An energy company is rehabbing old hospital ventilators to aid healthcare workers on the frontlines in the fight against the spread of the novel coronavirus.
Bloom Energy, a California-based company that specializes in making fuel cells and self-sustaining power plants for businesses, is taking a break from their normal work and focusing on fixing old devices that can save lives amid the COVID-19 pandemic.
Employees at Bloom’s University of Delaware facility are repairing old or broken ventilators and sending them to hospitals.
“Charge them, calibrate the oxygen sensor, make sure the flow meter works, put them back in the box with paperwork and they’re sent to a hospital eight hours later,” Susan Brennan, the Chief Operations Officer of Bloom Energy, told NBC10.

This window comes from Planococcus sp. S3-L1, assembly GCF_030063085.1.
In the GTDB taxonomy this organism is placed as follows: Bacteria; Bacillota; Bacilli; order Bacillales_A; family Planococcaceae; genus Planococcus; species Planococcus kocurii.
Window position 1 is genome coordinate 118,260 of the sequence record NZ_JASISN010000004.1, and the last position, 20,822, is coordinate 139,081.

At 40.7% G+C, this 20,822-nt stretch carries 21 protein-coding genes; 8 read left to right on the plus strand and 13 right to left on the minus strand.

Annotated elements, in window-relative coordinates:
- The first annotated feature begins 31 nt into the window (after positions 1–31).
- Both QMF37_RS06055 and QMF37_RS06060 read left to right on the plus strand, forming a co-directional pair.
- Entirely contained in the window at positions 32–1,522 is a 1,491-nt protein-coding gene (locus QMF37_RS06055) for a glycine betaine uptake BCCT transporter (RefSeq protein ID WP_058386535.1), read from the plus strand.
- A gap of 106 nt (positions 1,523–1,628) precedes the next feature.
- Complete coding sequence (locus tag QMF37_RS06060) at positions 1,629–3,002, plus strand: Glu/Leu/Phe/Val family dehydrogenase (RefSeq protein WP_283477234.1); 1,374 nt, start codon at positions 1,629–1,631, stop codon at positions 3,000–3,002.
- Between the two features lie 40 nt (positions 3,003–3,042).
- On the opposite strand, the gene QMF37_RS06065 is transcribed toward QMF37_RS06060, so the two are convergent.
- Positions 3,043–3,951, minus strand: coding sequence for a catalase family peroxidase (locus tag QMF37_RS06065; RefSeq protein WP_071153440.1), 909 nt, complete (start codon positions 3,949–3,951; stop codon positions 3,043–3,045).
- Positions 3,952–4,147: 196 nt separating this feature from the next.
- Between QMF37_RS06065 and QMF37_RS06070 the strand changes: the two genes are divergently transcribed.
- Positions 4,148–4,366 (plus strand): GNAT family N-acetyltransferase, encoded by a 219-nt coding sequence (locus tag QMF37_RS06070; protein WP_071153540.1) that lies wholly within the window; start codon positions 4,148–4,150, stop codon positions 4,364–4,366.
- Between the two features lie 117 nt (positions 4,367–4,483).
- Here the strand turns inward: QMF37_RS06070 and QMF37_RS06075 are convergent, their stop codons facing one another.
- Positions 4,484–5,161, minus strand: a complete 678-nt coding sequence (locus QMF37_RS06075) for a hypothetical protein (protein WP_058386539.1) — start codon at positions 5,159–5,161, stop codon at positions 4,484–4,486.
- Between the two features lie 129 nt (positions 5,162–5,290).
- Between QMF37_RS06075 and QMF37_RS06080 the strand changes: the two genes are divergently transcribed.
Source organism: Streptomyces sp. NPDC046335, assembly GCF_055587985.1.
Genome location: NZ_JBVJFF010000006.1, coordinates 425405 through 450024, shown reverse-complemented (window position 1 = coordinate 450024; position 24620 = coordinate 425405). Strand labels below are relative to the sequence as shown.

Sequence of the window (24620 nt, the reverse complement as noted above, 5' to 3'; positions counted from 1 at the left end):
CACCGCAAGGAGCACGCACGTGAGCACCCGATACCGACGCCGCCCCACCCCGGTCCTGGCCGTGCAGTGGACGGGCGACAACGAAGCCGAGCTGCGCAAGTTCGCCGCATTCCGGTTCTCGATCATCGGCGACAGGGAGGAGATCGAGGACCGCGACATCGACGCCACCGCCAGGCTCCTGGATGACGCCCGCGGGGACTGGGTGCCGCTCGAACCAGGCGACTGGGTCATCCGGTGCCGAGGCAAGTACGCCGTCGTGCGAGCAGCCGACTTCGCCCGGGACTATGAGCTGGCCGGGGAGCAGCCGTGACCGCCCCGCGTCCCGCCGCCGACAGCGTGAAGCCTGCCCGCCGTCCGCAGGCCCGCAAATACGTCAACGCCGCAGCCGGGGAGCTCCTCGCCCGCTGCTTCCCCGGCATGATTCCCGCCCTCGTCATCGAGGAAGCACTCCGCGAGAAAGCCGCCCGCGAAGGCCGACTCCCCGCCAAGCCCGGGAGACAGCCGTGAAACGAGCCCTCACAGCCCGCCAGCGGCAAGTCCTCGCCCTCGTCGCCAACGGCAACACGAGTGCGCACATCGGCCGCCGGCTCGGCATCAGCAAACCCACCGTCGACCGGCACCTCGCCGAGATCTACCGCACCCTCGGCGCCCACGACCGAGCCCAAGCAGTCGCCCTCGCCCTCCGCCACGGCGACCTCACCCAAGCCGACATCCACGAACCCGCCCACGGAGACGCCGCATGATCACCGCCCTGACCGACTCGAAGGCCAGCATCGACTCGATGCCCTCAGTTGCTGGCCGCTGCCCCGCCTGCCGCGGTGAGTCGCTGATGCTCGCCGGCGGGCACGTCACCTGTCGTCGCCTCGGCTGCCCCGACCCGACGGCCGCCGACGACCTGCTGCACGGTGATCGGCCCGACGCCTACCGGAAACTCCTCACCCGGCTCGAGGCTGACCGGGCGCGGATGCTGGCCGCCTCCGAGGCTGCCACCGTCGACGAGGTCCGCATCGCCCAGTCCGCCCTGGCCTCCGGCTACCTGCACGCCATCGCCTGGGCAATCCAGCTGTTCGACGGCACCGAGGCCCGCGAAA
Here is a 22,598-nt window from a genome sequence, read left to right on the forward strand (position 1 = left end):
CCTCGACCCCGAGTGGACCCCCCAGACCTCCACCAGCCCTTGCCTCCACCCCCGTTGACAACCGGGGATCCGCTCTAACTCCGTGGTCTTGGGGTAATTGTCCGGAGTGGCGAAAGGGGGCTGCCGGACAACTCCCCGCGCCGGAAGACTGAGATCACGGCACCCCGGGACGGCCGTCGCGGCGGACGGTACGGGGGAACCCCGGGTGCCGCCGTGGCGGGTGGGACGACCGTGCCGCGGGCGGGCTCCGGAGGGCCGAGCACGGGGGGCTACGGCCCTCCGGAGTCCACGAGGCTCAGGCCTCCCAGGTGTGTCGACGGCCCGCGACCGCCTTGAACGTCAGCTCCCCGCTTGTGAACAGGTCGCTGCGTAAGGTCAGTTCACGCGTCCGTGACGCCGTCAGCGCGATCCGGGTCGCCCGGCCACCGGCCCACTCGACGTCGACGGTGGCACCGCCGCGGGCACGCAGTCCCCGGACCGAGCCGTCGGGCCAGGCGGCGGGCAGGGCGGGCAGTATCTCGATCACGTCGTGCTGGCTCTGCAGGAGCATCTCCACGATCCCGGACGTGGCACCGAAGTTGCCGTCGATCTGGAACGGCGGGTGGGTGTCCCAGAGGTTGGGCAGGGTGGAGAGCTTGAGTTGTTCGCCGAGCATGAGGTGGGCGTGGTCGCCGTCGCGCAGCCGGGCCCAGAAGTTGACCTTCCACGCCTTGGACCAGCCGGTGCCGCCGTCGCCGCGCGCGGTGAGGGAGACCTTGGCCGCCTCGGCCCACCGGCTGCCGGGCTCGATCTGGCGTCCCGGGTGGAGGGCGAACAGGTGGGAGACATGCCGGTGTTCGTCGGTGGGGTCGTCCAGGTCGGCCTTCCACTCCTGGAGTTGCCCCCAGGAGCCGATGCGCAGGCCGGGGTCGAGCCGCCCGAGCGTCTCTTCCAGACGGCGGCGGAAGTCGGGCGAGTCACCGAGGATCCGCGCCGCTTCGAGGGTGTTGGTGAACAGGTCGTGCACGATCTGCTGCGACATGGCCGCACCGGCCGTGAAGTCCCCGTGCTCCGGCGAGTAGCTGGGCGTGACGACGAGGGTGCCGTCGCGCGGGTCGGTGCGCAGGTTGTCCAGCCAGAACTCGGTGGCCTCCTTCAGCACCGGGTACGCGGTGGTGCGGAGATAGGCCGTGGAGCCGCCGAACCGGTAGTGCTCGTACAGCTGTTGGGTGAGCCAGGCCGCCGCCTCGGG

Brennan said every state seems to have a stockpile of older or out of warrant ventilators and Bloom has the skillset to get them back up and running quickly.
“Bloom Energy has done an amazing job at taking their existing facility in Newark, Delaware, and California and using their mechanical engineers to take ventilators that had been sitting for 14 years, servicing them, updating them, getting them certified and into service,” Senator Chris Coons (D-Delaware) said.
Governor John Carney is also pleased with their work.
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“That’s a very good development,” Carney said. “It will increase our capacity significantly with ventilators which is a critical component of the care required to save lives.”